A criminal suspect may be put in a lineup so that a witness, who may also be the victim of the crime, may identify him or her. The goal of the lineup is to build crucial evidence for the prosecution. Police lineups are common in popular media such as procedural dramas, but they don't always show the whole story. Here are three more things you need to know about lineups:

You May Be Forced Into It

If you are a criminal suspect, then you may not have a say on whether or not you are put in a lineup. According to nolo.com, the police have the authority to force you to participate in a lineup. It may seem like a violation of your Fifth Amendment privilege against self-incrimination, but this is not the case because a lineup isn't testimony.

The good news is that you can only be forced into a lineup if you have been arrested. If you haven't been arrested, then you have the option of refusal. As a general rule, it's in your best interest to refuse such a request to reduce your chances of misidentification.

It's Not Perfect

Another thing you should know about police lineups is that they are not perfect. Misidentifications occur due to a variety of reasons, for example

  • A witness with fuzzy memory may misidentify you
  • The investigator's reactions may influence the witness to point at you
  • The non-uniformity of the lineup may leave you standing out and more likely to be picked as the perpetrator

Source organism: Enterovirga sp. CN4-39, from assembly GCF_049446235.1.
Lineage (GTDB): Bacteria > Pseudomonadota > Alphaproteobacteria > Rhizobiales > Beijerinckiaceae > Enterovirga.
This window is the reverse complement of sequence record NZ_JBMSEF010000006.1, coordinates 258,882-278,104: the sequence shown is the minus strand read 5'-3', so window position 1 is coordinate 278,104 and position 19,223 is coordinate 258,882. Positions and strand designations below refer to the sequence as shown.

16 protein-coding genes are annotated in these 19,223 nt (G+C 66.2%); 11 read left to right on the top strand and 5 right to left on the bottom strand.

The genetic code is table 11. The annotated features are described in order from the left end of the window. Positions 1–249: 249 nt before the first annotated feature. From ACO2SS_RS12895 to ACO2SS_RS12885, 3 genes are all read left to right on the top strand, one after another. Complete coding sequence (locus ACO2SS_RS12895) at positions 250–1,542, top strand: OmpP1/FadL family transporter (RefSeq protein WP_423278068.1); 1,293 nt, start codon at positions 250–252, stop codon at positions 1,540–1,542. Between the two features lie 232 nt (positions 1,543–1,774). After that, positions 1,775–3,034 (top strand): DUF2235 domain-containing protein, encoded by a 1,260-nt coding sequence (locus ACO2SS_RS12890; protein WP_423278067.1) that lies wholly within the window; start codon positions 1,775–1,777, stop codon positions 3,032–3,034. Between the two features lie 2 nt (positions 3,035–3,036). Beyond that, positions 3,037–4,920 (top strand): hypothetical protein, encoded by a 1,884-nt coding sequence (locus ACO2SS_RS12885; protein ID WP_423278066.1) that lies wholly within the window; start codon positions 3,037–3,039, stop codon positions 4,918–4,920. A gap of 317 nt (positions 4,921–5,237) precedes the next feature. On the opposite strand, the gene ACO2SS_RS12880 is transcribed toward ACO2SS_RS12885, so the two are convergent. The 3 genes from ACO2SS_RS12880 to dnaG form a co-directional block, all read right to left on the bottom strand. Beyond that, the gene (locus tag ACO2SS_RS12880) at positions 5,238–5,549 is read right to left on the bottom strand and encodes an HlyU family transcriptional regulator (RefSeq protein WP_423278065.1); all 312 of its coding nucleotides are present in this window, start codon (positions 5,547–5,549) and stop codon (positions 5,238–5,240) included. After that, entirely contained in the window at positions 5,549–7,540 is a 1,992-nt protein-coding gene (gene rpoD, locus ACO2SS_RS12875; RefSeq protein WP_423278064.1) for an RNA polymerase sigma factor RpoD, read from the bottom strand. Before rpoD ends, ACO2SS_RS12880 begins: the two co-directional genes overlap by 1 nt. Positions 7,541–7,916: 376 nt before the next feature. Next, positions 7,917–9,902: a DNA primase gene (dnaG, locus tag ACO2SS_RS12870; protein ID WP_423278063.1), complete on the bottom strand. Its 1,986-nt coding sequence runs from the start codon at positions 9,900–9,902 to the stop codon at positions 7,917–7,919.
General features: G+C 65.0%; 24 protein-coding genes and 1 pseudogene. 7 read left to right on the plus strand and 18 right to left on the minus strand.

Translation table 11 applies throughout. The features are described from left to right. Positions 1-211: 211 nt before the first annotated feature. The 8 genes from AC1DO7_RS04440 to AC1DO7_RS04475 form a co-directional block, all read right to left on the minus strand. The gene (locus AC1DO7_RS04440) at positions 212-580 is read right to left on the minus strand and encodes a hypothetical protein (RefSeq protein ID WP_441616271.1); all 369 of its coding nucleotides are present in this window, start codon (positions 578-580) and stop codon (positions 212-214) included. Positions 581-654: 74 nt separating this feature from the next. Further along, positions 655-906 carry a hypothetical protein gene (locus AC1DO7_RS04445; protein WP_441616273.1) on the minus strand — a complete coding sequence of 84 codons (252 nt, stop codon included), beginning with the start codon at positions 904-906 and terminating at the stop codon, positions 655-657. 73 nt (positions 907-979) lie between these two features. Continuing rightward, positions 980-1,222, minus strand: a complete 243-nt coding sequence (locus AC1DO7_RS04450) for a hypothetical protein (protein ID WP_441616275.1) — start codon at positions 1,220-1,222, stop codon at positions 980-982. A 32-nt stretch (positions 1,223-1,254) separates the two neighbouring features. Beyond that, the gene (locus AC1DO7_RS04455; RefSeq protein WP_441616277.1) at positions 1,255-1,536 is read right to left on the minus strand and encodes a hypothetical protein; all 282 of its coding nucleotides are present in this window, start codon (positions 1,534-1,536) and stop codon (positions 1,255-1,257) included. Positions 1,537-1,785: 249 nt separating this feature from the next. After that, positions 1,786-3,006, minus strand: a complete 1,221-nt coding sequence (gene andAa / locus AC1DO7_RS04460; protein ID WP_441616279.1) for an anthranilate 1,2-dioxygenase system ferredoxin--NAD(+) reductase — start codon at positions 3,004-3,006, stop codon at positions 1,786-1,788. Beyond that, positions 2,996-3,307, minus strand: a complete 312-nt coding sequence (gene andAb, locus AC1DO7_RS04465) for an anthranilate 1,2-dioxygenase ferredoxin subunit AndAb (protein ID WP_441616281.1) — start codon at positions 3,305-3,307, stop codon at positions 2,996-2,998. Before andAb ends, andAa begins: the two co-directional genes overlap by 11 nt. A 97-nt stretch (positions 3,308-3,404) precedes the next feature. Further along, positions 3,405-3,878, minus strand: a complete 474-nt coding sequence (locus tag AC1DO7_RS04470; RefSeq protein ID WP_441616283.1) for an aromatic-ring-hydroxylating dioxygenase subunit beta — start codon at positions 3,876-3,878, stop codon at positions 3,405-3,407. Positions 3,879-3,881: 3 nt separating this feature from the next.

This is one of the reasons you need your attorney present during the lineup. Other measures instituted to prevent lineup misidentification include making the lineup uniform and having another person, other than the lead investigator, to conduct it. Still, misidentification still accounts for the majority of wrongful convictions overturned by DNA evidence.

You May Request It

Apart from being forced into one, some states also allow suspects to request lineups. You may be tempted to request a line up, but it's generally not a good idea. By doing so, you are giving the police ammunition to build a case against you if you are identified. As discussed above, your innocence does not guarantee that the witness will not identify you as the guilty suspect.

The issue of a lineup is a complicated one. Whereas you may wish to volunteer to clear your name, you are also putting yourself at risk of strengthening the prosecutor's case. This is something to discuss with an  attorney, such as Robert S Fisher P.C., before making a decision.